We were drinking beers on the steps just outside Yasaka Shrine one afternoon, when I noticed something that struck me – I had a clear view of the Kyoto sky. Pointing this out to my Japanese friend Tom, he explained that there’s an ordinance in Kyoto that limits the height of buildings in historical districts to just 15 meters (50 ft).
Having grown up in a big city most of my life, this was an unusual but welcome change. Leaning back on those steps, taking swigs from my Asahi Super Dry, I enjoyed very much just sitting back and admiring the sky without having any big skyscrapers blocking my view. It made the world feel so much bigger.
Which is why at 131 meters high (430 ft), there’s no way you can miss Kyoto Tower. 😆
An iconic observation tower, it’s Kyoto’s tallest building by a mile and a rare modern landmark in this city famous for its ancient temples and shrines. No matter where you are in downtown Kyoto, just look up and you’ll spot it. It towers over everything.
We had a couple of hours to kill before taking the train back to Osaka, so Ren and I decided to go up to its viewing deck at 100 meters (328 ft) above street level to get a bird’s eye view of this historic city.
L: Kyoto Tower is conveniently located across Kyoto Station, making it an ideal stop en route to Osaka. R: It stands atop a commercial building that contains souvenir shops, restaurants, a hotel, and a public bath in the basement.
Not wanting to lug our suitcase up the tower, we deposited it in one of these convenient coin lockers found at many subway stations. Depending on the size of the locker, the rental cost is ¥100, ¥300, or ¥500 for 24 hour storage.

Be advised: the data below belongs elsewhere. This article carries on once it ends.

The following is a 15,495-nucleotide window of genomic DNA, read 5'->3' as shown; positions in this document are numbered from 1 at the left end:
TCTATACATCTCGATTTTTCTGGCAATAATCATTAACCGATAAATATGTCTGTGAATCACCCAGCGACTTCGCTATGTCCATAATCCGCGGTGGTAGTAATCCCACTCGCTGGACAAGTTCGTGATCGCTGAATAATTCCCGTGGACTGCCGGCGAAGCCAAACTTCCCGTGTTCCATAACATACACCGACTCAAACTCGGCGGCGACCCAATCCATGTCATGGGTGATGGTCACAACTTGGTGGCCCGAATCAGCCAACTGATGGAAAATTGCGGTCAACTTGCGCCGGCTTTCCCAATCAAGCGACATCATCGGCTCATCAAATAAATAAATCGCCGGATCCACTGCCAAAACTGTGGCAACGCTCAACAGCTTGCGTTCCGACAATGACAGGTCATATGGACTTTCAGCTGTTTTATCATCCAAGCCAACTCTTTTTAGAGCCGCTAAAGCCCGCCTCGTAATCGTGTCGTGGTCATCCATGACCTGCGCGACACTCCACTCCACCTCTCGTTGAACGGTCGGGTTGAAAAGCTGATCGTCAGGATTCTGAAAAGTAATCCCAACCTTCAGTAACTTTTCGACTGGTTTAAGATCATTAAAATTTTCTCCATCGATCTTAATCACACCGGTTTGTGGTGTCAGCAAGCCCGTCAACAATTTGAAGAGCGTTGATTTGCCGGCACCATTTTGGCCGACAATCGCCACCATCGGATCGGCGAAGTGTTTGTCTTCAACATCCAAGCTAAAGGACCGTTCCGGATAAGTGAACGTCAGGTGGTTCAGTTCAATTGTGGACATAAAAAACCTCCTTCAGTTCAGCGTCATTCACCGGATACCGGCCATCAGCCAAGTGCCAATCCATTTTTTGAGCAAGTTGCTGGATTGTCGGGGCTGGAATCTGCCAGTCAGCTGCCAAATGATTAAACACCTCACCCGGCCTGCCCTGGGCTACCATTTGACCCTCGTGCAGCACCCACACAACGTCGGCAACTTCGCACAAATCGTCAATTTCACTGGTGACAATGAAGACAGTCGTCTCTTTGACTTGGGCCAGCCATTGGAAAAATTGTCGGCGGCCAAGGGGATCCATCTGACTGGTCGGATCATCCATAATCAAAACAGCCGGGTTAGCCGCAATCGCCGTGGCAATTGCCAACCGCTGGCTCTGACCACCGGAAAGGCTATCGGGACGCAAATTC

There’s Ren giving me her classic “hurry the fuck up and take your picture” look. 😆
Admission fee to the observation deck is ¥770 via elevator, and ¥5 by stairwell. Just kidding. 😆
Providing 360° views of Kyoto, you can use these high-powered binoculars to find the various landmarks scattered throughout the city. To help you locate them, on the panes of glass are listed the landmarks that are within that pair of binoculars’ field of view. There’s Ren trying to look for those orange toriis at the Fushimi Inari Shrine.
The tower by night
We enjoyed our time here, but with all the remarkable sights to visit in Kyoto, this wasn’t a must-see in my opinion, especially if you’re low on cash or have little time to spare. We happened to still have both which is why we did it, but you can skip it altogether. The views are pretty awesome, but that’s about it.
Karasuma Shichijo sagaru, Shimogyo-ku, Kyoto, Kyoto Prefecture 600-8216, Japan
Tel: 81 75-361-3211
Operating Hours: Mon-Sun, 9AM-9PM
Suggested Length of Visit: 30 mins – 1 hour
HOW TO GET THERE:
Kyoto Tower can be found at the north side of Kyoto Station. CLICK HERE for more information.
For more Kyoto travel tips, check out our First-Timer’s Travel Guide to Kyoto, Japan
For travel tips to Osaka, check out our First-Timer’s Travel Guide to Osaka, Japan
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